Opinion: California’s pension funds are wrecking the planet and losing billions. It’s quite a trick

Homes behind an oil  pump
An oil pump in L.A.’s Wilmington neighborhood. There’s every reason for public pension funds to pull investments from fossil fuels.
(Jay L. Clendenin / Los Angeles Times)
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I remember, more than a decade ago, sitting down with a financial executive from the Church of England in a plush London office. The organization I co-founded,, had just launched its fossil fuel divestment campaign, and we were encouraging the Anglicans to join in, on the grounds that Exxon et al were helping to run Genesis in reverse. He looked at us, shook his head and explained that he had a much better route: “Engage” with the oil companies to get them to change their practices.

Ten years later the world is far hotter, the seas have risen considerably, and Big Oil is as steadfastly committed to its business model as ever. Last Thursday, the Church of England threw in the towel on engagement. It announced it would sell off all its oil and gas investments, because, even with making its goals clear to the companies, and with the persistent application of prayer, the big companies had done “not nearly enough” to ward off the gathering climate disaster.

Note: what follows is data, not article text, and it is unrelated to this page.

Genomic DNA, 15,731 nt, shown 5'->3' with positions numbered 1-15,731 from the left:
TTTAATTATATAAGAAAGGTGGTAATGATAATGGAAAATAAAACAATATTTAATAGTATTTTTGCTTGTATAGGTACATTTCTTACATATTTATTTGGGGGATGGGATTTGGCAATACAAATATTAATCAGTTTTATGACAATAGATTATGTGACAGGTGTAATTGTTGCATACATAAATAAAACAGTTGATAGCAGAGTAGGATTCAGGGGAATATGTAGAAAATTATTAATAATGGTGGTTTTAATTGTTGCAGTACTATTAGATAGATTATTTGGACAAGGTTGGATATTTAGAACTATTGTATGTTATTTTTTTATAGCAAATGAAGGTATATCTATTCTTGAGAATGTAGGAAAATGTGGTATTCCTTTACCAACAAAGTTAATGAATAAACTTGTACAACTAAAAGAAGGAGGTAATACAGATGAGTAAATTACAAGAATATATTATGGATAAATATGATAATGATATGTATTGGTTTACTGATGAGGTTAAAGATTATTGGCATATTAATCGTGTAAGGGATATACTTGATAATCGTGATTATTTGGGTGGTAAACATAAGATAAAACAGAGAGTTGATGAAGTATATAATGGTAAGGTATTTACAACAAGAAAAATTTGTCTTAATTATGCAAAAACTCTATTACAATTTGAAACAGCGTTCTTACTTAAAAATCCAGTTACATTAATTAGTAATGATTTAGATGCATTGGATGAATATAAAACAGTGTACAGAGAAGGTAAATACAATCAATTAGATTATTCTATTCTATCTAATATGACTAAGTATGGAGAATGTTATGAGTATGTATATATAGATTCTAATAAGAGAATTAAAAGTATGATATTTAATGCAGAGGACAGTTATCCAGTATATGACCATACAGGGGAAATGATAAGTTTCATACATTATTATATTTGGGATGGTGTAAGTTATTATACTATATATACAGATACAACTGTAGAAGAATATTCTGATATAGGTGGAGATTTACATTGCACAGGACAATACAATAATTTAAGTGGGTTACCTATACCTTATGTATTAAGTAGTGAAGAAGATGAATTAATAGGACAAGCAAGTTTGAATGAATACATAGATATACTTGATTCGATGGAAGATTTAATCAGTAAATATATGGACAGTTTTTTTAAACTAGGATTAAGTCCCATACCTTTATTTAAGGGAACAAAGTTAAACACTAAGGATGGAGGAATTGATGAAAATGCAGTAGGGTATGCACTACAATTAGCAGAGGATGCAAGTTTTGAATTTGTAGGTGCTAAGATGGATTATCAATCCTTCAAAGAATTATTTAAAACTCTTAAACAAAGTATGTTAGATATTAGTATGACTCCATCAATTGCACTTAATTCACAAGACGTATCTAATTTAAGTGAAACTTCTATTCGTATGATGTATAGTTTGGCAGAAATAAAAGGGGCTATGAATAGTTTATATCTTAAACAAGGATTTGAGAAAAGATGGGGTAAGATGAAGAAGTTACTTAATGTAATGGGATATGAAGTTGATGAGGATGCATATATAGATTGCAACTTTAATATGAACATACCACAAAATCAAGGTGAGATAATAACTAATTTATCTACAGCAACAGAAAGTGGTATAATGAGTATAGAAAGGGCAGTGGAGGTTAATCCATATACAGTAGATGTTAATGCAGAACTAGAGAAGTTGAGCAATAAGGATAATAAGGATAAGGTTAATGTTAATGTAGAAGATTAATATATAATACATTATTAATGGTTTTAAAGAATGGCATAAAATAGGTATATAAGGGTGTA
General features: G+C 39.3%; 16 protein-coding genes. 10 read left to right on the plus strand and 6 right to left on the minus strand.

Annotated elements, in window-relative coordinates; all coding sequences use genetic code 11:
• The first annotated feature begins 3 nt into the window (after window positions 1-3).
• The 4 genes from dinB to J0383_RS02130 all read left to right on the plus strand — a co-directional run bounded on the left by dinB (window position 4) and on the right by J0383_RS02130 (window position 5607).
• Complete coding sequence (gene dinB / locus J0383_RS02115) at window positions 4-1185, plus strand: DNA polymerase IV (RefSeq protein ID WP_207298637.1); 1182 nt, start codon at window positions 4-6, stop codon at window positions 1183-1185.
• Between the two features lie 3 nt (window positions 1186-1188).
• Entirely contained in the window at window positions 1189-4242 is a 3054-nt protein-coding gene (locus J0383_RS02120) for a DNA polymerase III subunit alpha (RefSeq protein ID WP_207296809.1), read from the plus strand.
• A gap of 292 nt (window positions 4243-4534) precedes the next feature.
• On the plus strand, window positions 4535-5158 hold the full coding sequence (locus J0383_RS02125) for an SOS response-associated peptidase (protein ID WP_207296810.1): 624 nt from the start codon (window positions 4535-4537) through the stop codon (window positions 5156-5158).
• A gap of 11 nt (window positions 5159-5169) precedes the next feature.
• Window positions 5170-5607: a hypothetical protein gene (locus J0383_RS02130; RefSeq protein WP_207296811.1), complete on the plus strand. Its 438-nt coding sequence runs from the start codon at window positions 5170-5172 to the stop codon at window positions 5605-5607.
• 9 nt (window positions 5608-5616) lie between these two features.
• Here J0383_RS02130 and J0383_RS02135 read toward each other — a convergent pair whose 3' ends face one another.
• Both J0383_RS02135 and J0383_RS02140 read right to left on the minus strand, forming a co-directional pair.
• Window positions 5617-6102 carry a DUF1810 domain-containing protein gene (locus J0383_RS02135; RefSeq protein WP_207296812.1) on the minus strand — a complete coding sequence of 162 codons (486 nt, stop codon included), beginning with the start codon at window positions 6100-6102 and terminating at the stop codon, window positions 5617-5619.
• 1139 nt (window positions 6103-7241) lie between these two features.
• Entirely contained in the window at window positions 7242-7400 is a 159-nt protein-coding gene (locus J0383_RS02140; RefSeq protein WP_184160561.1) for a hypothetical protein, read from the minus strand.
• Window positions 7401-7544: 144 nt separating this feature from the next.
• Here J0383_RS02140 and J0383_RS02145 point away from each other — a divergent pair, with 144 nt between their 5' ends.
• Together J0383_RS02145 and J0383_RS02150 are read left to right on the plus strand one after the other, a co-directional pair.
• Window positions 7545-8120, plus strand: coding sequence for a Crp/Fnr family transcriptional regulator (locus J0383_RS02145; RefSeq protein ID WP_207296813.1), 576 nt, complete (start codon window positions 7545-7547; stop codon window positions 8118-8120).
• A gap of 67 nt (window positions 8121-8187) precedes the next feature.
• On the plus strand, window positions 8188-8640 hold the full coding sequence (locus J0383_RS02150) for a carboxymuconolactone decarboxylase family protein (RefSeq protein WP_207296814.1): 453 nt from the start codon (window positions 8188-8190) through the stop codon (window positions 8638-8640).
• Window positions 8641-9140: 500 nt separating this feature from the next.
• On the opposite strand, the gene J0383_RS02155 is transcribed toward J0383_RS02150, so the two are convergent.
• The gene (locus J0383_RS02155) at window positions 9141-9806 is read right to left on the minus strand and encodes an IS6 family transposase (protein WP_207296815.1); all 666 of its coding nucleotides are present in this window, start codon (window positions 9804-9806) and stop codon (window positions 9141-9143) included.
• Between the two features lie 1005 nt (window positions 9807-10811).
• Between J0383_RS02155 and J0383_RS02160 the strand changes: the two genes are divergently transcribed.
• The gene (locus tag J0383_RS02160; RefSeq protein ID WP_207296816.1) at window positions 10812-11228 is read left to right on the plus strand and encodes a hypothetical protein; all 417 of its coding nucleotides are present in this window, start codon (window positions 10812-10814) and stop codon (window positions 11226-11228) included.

Legislation to force California’s large and public employee pension funds to divest from the top oil and gas companies is a financially prudent move in a world where the impacts of climate change are intensifying.

June 16, 2023

Scientists and environmentalists also began talking with California’s big retirement funds, CalPRS and CalSTRS, 10 years ago, and they got the same answer: We will hold on to our shares and engage with the oil companies. The funds’ efforts at changing those companies have been no more successful than the Anglicans’ : Big Oil is expanding its drilling operations and cutting back on even token efforts at renewable energy. And so the time has come for CalPRS and CalSTRS to divest as well.